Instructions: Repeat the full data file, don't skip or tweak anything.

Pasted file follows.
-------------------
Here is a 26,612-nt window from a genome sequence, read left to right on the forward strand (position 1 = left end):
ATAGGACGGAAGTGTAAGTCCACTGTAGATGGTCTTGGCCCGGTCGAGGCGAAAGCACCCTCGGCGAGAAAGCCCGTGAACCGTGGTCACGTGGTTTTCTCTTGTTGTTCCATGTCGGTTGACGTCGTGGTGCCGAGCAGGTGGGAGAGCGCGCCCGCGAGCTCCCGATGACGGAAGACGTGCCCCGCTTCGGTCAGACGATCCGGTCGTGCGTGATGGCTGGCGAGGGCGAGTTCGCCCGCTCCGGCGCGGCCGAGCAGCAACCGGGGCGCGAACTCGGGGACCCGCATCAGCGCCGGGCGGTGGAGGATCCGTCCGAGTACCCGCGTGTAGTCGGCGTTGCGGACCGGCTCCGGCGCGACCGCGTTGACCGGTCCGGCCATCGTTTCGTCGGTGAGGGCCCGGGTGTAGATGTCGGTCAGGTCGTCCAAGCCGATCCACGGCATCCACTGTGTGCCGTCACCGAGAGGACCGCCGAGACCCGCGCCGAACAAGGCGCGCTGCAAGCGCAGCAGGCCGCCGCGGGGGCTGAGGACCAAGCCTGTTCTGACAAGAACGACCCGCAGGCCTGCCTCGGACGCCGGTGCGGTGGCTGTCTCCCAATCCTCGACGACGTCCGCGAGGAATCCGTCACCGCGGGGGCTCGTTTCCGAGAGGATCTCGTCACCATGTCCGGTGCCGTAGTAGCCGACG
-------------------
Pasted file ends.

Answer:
Here is a 26,612-nt window from a genome sequence, read left to right on the forward strand (position 1 = left end):
ATAGGACGGAAGTGTAAGTCCACTGTAGATGGTCTTGGCCCGGTCGAGGCGAAAGCACCCTCGGCGAGAAAGCCCGTGAACCGTGGTCACGTGGTTTTCTCTTGTTGTTCCATGTCGGTTGACGTCGTGGTGCCGAGCAGGTGGGAGAGCGCGCCCGCGAGCTCCCGATGACGGAAGACGTGCCCCGCTTCGGTCAGACGATCCGGTCGTGCGTGATGGCTGGCGAGGGCGAGTTCGCCCGCTCCGGCGCGGCCGAGCAGCAACCGGGGCGCGAACTCGGGGACCCGCATCAGCGCCGGGCGGTGGAGGATCCGTCCGAGTACCCGCGTGTAGTCGGCGTTGCGGACCGGCTCCGGCGCGACCGCGTTGACCGGTCCGGCCATCGTTTCGTCGGTGAGGGCCCGGGTGTAGATGTCGGTCAGGTCGTCCAAGCCGATCCACGGCATCCACTGTGTGCCGTCACCGAGAGGACCGCCGAGACCCGCGCCGAACAAGGCGCGCTGCAAGCGCAGCAGGCCGCCGCGGGGGCTGAGGACCAAGCCTGTTCTGACAAGAACGACCCGCAGGCCTGCCTCGGACGCCGGTGCGGTGGCTGTCTCCCAATCCTCGACGACGTCCGCGAGGAATCCGTCACCGCGGGGGCTCGTTTCCGAGAGGATCTCGTCACCATGTCCGGTGCCGTAGTAGCCGACG